IF BOTTLES COULD TALK
Uncorking the past of two international wine brands
The selling point behind many reds and whites is becoming more about the story rather than the flavor.
If it were possible to encapsulate passion and philosophy in a bottle of wine, Jané Ventura certainly attempts to do that. From the way the winemakers boast of the uniqueness of the landscape of their vineyards in the Lower Penedés region of Spain and their organic approach to production to their strong advocacy for music and the arts, the intent is not just to make wine but also to promote a way of life.
The town of El Vendrell, where the Jané Ventura head office and winery are located, has produced several notable artists; one in particular has greatly inspired them, the late great cellist Pau Casals. Benjami Jané Ventura knew Casals personally and admired his ability to use music to convey a message of unity between people and a harmonious relationship with nature. The family’s fascination of Casals’ life and thinking had inspired them to select musical names for their cavas, such as Reserva de la Musica and the “Do” Gran Reserva Vintage. The labels of the cavas symbolize rhythm, scales, and the movement of the carbon bubbles in relation to music, signifying the importance of its marriage to the winemakers, so it was no surprise that the Gran Reserva Do Cava was launched at Barcelona’s Museum of Music. Jané Ventura also actively participates in promoting young musicians and holds events to preserve important musical instruments. In 2010, they produced a special release of Cava Gran Reserva of the Organ, in honor of and to help finance the third restoration of the El Vendrell church organ.
BCN-MNL, distributor of Jané Ventura in the Philippines, hopes to encourage local consumers to enjoy the cavas with music, starting with tasting events around Manila. The bottles are delightful enough on their own or with any kind of melody, but they believe that sharing its inspiration and creating the proper ambience will enhance appreciation for each bottle’s history and message.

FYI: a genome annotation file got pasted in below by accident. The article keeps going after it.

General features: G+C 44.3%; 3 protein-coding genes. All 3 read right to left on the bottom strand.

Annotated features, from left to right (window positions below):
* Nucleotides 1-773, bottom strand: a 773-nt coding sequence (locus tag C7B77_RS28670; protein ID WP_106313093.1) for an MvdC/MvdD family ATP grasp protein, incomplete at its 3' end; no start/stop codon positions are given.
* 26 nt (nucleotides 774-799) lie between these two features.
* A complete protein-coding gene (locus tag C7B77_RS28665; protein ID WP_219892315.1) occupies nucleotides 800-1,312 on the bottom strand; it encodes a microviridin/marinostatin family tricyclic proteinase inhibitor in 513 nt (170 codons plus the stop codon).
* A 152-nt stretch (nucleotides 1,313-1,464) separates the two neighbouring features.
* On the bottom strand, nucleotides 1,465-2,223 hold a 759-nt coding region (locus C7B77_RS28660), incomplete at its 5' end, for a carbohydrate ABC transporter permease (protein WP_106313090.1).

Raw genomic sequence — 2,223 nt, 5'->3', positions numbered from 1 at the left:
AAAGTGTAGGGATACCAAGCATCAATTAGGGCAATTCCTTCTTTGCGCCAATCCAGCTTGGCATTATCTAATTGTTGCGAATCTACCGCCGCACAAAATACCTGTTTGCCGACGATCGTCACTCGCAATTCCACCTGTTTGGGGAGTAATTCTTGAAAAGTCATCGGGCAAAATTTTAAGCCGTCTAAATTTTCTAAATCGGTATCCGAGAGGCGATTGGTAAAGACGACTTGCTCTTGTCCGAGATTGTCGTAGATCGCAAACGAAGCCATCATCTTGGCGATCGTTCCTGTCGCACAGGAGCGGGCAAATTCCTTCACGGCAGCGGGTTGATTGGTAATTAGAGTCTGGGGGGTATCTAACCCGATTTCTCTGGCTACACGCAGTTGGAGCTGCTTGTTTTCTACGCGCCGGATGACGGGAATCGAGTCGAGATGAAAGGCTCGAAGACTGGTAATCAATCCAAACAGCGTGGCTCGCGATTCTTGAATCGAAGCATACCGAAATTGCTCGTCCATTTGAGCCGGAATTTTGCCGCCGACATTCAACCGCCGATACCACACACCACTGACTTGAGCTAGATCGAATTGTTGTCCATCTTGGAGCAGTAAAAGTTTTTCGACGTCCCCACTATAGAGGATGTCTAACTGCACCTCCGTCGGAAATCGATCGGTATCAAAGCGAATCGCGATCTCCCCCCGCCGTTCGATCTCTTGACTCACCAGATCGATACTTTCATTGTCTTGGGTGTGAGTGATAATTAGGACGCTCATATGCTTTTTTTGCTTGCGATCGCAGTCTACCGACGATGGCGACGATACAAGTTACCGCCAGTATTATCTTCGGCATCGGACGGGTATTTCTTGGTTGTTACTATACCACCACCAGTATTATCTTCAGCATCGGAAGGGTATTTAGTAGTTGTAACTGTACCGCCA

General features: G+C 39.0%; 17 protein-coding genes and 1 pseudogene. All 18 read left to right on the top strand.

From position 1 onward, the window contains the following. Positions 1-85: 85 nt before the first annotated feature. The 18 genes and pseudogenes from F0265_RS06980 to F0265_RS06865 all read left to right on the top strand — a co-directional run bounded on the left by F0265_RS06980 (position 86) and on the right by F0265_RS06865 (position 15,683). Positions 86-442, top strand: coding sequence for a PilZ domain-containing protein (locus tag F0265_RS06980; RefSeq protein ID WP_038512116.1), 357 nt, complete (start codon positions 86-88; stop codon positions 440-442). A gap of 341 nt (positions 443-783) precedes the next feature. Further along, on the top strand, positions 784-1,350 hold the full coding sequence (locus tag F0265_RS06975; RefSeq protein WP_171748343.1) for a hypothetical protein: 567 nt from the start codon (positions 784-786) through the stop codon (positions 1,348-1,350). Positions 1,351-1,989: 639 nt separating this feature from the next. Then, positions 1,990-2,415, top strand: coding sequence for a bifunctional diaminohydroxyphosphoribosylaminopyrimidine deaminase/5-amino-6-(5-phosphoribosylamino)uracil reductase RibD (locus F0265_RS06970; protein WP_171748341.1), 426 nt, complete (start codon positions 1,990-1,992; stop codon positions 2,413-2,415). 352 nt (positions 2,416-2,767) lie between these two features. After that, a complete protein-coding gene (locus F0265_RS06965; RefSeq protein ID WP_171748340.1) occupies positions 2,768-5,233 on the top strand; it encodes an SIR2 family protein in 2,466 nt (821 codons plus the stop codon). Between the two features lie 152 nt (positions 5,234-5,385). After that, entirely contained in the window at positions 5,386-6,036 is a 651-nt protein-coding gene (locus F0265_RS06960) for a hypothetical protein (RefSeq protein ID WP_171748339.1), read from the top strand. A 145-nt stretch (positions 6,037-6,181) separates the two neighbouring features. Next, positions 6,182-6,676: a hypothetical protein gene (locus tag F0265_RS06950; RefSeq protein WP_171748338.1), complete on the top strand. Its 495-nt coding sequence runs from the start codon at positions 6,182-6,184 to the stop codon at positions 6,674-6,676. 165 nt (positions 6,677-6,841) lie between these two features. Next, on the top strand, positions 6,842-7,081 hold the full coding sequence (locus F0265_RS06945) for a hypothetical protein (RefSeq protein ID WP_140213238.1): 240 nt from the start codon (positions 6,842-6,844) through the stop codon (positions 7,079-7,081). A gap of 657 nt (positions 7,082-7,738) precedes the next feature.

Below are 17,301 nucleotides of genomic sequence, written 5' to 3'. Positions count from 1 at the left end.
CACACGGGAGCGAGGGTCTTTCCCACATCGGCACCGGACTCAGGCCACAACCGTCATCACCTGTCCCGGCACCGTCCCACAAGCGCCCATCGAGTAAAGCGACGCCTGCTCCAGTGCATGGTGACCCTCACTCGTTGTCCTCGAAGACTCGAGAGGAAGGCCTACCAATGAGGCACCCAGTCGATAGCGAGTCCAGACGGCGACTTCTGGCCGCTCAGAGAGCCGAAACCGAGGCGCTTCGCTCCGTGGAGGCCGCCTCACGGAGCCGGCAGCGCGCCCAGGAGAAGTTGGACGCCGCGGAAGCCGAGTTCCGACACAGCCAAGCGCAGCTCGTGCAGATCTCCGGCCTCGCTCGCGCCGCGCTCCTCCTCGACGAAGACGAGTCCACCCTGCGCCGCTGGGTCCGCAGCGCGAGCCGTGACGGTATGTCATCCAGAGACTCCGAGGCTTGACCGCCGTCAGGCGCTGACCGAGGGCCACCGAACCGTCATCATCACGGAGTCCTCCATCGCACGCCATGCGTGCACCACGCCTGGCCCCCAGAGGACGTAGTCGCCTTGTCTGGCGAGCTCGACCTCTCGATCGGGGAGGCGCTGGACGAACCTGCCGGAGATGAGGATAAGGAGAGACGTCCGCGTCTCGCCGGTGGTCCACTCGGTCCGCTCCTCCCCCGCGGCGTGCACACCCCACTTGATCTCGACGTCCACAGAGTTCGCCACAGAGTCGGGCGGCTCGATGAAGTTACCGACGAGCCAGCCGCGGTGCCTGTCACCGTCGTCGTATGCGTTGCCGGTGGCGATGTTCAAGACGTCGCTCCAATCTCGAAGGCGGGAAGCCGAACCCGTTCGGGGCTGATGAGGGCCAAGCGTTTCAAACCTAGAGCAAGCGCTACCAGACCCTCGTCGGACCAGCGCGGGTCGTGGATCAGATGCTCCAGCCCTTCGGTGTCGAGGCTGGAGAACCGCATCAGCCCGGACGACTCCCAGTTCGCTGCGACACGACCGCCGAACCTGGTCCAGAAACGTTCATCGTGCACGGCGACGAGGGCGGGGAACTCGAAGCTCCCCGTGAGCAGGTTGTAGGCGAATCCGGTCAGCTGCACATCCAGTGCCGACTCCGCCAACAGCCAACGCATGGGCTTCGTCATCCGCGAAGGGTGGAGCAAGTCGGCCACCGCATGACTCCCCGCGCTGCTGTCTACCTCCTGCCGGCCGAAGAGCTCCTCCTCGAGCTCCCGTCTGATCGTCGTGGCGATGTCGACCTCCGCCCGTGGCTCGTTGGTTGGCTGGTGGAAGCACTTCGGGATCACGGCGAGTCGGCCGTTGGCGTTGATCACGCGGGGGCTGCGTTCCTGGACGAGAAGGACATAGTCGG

Raising the bar
It takes audacity to improve on a classic, and that intent to take something good and make it better is the story behind Tignanello. Originally named Chianti Classico Riserva vigneto Tignanello, the blend was an attempt to refine the formula on which the Chianti production was based.
In the late ‘60s, the makers of Chianti were facing difficulties in coming up with a good quality product because of the changes in weather, vine training systems, and other factors. Piero Antinori was convinced that it was time to make changes such as altering the composition of grapes. While Chianti consisted of up to 30 percent white grapes to soften the flavor, Antinori focused on pure Sangiovese, enriched with Cabernet Sauvignon. It is one of the first red wines in the Chianti area that was made without white grapes, resulting in less acidity and a dark, ruby red color with highlights of purple.
Another significant change made by Marchesi Antinori was the aging process. Instead of aging the wine in huge, century-old barrels over long periods of time, they started using small, new carati barrels and further aging wine in bottles for at least one year. The winemaker also considered less traumatic stirring methods and soft crushing for the grapes. This, with the process of fermentation, was aimed towards creating a wine with a welldefined personality.
It took years before the recipe was perfected, and in 1975, Tignanello, named after the estate where it was created, was introduced to the public. As expected, such deviations from a classic drew skepticism from wine consumers, who would still request Chianti Classico from the sellers. In 1984, though, the Chianti Classico DOC regulations increased the standard percentage of Sangiovese grapes to 90 percent and reduced the amount of white grapes to two percent. The remaining eight percent counts for the possible addition of alternative grape varieties like Cabernet Sauvignon. In 2002, the regulations were again modified, allowing up to 20 percent of non-native varieties to be used in the blend. These regulations seemed to agree with the formula that Piero Antinori and Giacomo Tachis perfected and advocated.
The rewards of the hard work and commitment to better quality wines are still being reaped by Marchesi Antinori— and wine lovers all over the world as well. Wine Spectator magazine called Tignanello “the most influential wine in the history of Italy,” and acknowledges how it has revolutionized the way the world perceives Tuscan wines. The concept was to yield a wine that was better than a Chianti Classico, and it resulted in raising the category in general.
AS RICH AND BOLD AS THEIR FLAVORS ARE THE HISTORIES OF TIGNANELLO AND JANE VENTURA WINES